ST. PAUL — Mary McKee, a former first lady of Minnesota, died earlier this month at her home in Plymouth. The former wife of the late Gov. Wendell Anderson was 79.
Family members aren’t sure exactly when she died, but she was found Dec. 14 by her nephew lying on a couch as if she had fallen asleep watching TV.
“It appears as if it was a peaceful passing,” said her son, Brett Anderson. She had turned down her family’s requests for her to move to a senior care facility.
McKee, who was married to Wendell “Wendy” Anderson when the Democrat was elected governor in 1970, was a feminist who put her family first, Brett Anderson said. She and her husband divorced in 1990 and she resumed the use of her maiden name. Wendell Anderson died at 83 in 2016.
“Building a life for herself after my parents split up was something that I think took effort and courage,” Brett Anderson said. “It’s something she did with great success. She was very much her own person and did not live her life at all in the shadow of what was a very extraordinary time for our family.”
McKee was born in Bemidji in 1940. Her mother, Norma, was a Girl Scout troop leader and camp director. Her father, John, was owner and director of the McKee Funeral Home and was a state legislator from 1951 to 1966, according to the Minnesota Historical Society archives.
She earned a degree in architecture at the University of Minnesota, the only woman in her class of 80. She returned to school for an education degree and taught for three years at Grant Elementary in St. Paul. She later earned a master’s degree in home economics.
She met Wendell Anderson while working as a page in the Minnesota Legislature. They married in 1963 and had three children — Amy Anderson, Elizabeth Crow and Brett Anderson.
Her 37-year-old husband was elected governor in 1970 and served as Minnesota’s 33rd chief executive until 1976. The St. Paul native and former Olympic hockey star was also a state legislator, U.S. senator and University of Minnesota regent.
During her tenure, McKee fit her official duties around the needs of her children. According to the Historical Society archive, her favorite memories included a 1972 luncheon with presidential candidate George McGovern, entertaining royalty such as Britain’s Princess Margaret and Lord Snowdon and King Carl Gustav of Sweden, and eating pecan pie with presidential candidate Jimmy Carter.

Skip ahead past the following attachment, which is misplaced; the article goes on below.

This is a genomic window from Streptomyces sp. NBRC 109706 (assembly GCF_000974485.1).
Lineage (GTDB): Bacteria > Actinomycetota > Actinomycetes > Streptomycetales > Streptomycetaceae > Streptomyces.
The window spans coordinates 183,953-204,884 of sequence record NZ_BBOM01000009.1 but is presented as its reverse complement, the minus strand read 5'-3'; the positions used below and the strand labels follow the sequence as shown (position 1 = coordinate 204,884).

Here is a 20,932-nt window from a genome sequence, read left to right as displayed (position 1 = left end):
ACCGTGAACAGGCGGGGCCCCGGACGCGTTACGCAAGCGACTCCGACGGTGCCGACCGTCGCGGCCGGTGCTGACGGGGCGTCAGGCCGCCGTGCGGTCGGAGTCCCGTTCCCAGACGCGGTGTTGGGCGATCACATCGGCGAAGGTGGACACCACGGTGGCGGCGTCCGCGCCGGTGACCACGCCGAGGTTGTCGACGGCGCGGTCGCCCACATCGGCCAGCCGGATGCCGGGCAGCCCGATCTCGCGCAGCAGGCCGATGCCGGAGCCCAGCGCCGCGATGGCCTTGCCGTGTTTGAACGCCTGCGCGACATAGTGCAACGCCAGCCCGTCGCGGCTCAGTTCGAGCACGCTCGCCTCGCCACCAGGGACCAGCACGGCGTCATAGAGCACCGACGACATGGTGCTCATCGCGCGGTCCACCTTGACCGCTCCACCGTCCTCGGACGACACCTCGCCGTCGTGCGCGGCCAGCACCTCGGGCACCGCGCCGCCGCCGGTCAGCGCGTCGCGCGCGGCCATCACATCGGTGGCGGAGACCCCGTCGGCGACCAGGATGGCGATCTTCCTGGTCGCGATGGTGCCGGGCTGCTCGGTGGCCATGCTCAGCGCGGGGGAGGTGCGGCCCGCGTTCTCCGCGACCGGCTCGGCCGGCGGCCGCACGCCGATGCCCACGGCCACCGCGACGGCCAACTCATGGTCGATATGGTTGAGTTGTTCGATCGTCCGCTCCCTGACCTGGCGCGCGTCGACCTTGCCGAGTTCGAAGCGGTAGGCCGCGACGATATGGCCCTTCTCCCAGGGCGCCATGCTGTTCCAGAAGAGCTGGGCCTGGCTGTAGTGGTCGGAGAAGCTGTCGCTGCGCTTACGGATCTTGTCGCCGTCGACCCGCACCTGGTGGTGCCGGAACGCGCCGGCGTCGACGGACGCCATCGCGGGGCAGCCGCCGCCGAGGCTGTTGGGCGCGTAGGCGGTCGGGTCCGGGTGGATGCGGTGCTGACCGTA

“She had pictures in her house of having dinner with Ronald Reagan,” her son said.
She was also actively involved with the Girl Scouts, serving on its national board in the 1970s.
Beyond public life, McKee enjoyed working with her hands and spending time with her many social groups, Brett Anderson said.
“She was someone who was very into carpentry-like projects,” he said.
She enjoyed restoring old houses, such as a farmhouse in Stillwater where the family lived when her husband was governor. The Plymouth house she had lived in for the last 30 years started out as a simple cabin. She dug out the basement, added a second floor and entertained there regularly.
“It was her pride and joy,” Anderson said.
After her divorce, she worked as a franchise developer, in corporate real estate and later as an admissions representative in the radiology department of Hennepin County Medical Center, he said.
“She was proudly and never-endingly busy,” he said. “She was someone who was very on top of things.”
And, he added, she was an excellent grandmother.
“I’m thankful for all she did for us; I’m proud of her,” he said. Her passing was a shock to the family, as she seemed to be doing well over Thanksgiving.
A memorial service will be held at 10:30 a.m. Jan. 5 at the Washburn-McReavy funeral home in Hopkins, with visitation at 9:30 a.m.